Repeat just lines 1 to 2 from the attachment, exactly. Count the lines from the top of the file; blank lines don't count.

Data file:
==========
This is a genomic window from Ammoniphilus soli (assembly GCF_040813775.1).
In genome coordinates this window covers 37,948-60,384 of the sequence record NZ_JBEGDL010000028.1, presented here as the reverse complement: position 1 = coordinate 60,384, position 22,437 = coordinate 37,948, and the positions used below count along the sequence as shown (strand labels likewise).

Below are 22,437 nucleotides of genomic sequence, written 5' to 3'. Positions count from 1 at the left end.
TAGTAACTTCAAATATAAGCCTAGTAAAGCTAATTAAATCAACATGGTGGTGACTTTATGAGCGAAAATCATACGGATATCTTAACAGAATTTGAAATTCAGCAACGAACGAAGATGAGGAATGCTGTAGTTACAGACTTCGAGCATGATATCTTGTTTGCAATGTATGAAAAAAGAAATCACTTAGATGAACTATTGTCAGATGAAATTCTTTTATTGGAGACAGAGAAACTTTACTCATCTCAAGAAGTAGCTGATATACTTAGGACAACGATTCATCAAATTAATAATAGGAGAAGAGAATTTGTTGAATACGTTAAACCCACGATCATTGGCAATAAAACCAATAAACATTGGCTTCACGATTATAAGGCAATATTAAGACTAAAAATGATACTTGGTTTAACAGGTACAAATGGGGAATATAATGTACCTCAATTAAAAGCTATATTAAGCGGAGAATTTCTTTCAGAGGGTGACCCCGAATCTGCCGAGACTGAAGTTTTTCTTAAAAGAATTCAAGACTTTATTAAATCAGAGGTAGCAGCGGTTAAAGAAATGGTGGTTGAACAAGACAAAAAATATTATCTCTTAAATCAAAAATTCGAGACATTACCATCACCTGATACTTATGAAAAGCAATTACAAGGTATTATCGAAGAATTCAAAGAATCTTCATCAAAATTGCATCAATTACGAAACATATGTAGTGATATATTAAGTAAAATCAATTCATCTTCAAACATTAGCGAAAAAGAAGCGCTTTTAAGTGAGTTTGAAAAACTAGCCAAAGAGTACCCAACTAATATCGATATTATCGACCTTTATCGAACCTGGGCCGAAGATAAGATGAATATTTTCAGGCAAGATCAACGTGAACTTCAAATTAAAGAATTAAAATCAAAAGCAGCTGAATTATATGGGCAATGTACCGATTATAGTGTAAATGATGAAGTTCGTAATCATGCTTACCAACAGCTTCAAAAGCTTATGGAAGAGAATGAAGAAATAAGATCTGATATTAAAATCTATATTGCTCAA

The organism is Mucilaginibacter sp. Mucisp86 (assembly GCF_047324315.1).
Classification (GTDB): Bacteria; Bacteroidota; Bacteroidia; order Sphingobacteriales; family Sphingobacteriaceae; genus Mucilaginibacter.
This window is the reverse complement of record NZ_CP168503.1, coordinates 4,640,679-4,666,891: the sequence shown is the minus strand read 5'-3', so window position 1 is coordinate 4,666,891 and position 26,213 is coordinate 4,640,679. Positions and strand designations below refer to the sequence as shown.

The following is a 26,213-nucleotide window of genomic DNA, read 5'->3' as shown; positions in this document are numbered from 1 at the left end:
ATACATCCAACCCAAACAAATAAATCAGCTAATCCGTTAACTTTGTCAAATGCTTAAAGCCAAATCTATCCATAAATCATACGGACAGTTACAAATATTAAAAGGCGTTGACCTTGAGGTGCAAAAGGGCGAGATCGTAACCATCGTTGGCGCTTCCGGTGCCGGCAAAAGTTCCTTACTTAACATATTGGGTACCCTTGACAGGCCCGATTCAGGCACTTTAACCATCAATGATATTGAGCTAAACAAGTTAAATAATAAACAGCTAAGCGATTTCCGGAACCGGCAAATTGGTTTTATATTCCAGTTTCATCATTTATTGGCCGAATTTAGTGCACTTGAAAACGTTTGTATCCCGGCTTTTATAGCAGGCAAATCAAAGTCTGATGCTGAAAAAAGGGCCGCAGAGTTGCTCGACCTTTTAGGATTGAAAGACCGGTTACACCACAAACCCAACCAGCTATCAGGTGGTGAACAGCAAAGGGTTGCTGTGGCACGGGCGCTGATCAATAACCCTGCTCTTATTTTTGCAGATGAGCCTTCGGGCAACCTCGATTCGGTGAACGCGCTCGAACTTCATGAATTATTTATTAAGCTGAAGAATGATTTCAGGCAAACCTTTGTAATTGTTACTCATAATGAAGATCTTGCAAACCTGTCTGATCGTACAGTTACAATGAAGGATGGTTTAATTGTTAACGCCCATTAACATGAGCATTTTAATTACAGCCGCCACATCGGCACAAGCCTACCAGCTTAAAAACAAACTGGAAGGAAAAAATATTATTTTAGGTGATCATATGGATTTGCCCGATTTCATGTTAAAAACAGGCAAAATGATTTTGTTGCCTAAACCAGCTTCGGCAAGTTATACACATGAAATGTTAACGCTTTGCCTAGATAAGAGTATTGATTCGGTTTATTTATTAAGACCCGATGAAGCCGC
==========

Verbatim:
This is a genomic window from Ammoniphilus soli (assembly GCF_040813775.1).
In genome coordinates this window covers 37,948-60,384 of the sequence record NZ_JBEGDL010000028.1, presented here as the reverse complement: position 1 = coordinate 60,384, position 22,437 = coordinate 37,948, and the positions used below count along the sequence as shown (strand labels likewise).